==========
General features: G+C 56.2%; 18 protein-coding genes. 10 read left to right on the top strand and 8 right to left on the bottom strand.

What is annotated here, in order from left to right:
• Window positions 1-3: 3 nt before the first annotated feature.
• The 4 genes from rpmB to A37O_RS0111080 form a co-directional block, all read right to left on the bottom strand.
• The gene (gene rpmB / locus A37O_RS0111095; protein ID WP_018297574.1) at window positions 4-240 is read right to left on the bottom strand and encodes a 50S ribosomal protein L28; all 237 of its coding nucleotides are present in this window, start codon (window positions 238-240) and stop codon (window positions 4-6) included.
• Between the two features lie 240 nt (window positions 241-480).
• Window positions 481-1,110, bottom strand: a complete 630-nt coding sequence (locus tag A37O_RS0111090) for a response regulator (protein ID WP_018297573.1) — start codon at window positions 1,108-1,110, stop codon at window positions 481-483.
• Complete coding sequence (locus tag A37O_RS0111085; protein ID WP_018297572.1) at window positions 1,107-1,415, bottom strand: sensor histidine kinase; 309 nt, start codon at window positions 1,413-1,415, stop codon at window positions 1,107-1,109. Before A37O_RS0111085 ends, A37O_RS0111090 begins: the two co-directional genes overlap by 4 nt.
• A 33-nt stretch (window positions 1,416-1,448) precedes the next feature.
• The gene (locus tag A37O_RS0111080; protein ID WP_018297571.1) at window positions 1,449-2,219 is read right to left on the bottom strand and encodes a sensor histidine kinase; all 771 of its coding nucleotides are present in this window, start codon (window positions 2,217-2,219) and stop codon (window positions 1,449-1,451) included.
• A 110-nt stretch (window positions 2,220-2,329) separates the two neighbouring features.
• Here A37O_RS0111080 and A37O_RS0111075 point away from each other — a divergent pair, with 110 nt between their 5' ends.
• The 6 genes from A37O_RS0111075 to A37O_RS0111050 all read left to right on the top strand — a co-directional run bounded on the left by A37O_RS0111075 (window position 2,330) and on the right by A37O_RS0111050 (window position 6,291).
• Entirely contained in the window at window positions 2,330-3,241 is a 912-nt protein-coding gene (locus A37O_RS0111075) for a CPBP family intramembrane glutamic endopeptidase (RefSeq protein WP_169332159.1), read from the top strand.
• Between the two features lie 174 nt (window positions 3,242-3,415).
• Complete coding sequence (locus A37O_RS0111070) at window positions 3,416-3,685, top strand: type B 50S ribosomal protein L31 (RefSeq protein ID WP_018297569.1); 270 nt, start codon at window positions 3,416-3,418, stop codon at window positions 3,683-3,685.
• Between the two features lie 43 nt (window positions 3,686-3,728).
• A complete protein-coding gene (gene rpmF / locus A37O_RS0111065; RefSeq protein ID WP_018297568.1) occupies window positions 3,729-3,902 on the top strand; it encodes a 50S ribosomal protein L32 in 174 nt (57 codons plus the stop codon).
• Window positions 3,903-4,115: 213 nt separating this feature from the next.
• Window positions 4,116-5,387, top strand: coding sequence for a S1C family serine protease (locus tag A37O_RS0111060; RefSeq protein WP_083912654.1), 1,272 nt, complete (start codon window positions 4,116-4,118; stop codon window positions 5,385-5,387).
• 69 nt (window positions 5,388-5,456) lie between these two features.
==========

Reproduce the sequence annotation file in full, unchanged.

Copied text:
General features: G+C 56.2%; 18 protein-coding genes. 10 read left to right on the top strand and 8 right to left on the bottom strand.

What is annotated here, in order from left to right:
• Window positions 1-3: 3 nt before the first annotated feature.
• The 4 genes from rpmB to A37O_RS0111080 form a co-directional block, all read right to left on the bottom strand.
• The gene (gene rpmB / locus A37O_RS0111095; protein ID WP_018297574.1) at window positions 4-240 is read right to left on the bottom strand and encodes a 50S ribosomal protein L28; all 237 of its coding nucleotides are present in this window, start codon (window positions 238-240) and stop codon (window positions 4-6) included.
• Between the two features lie 240 nt (window positions 241-480).
• Window positions 481-1,110, bottom strand: a complete 630-nt coding sequence (locus tag A37O_RS0111090) for a response regulator (protein ID WP_018297573.1) — start codon at window positions 1,108-1,110, stop codon at window positions 481-483.
• Complete coding sequence (locus tag A37O_RS0111085; protein ID WP_018297572.1) at window positions 1,107-1,415, bottom strand: sensor histidine kinase; 309 nt, start codon at window positions 1,413-1,415, stop codon at window positions 1,107-1,109. Before A37O_RS0111085 ends, A37O_RS0111090 begins: the two co-directional genes overlap by 4 nt.
• A 33-nt stretch (window positions 1,416-1,448) precedes the next feature.
• The gene (locus tag A37O_RS0111080; protein ID WP_018297571.1) at window positions 1,449-2,219 is read right to left on the bottom strand and encodes a sensor histidine kinase; all 771 of its coding nucleotides are present in this window, start codon (window positions 2,217-2,219) and stop codon (window positions 1,449-1,451) included.
• A 110-nt stretch (window positions 2,220-2,329) separates the two neighbouring features.
• Here A37O_RS0111080 and A37O_RS0111075 point away from each other — a divergent pair, with 110 nt between their 5' ends.
• The 6 genes from A37O_RS0111075 to A37O_RS0111050 all read left to right on the top strand — a co-directional run bounded on the left by A37O_RS0111075 (window position 2,330) and on the right by A37O_RS0111050 (window position 6,291).
• Entirely contained in the window at window positions 2,330-3,241 is a 912-nt protein-coding gene (locus A37O_RS0111075) for a CPBP family intramembrane glutamic endopeptidase (RefSeq protein WP_169332159.1), read from the top strand.
• Between the two features lie 174 nt (window positions 3,242-3,415).
• Complete coding sequence (locus A37O_RS0111070) at window positions 3,416-3,685, top strand: type B 50S ribosomal protein L31 (RefSeq protein ID WP_018297569.1); 270 nt, start codon at window positions 3,416-3,418, stop codon at window positions 3,683-3,685.
• Between the two features lie 43 nt (window positions 3,686-3,728).
• A complete protein-coding gene (gene rpmF / locus A37O_RS0111065; RefSeq protein ID WP_018297568.1) occupies window positions 3,729-3,902 on the top strand; it encodes a 50S ribosomal protein L32 in 174 nt (57 codons plus the stop codon).
• Window positions 3,903-4,115: 213 nt separating this feature from the next.
• Window positions 4,116-5,387, top strand: coding sequence for a S1C family serine protease (locus tag A37O_RS0111060; RefSeq protein WP_083912654.1), 1,272 nt, complete (start codon window positions 4,116-4,118; stop codon window positions 5,385-5,387).
• 69 nt (window positions 5,388-5,456) lie between these two features.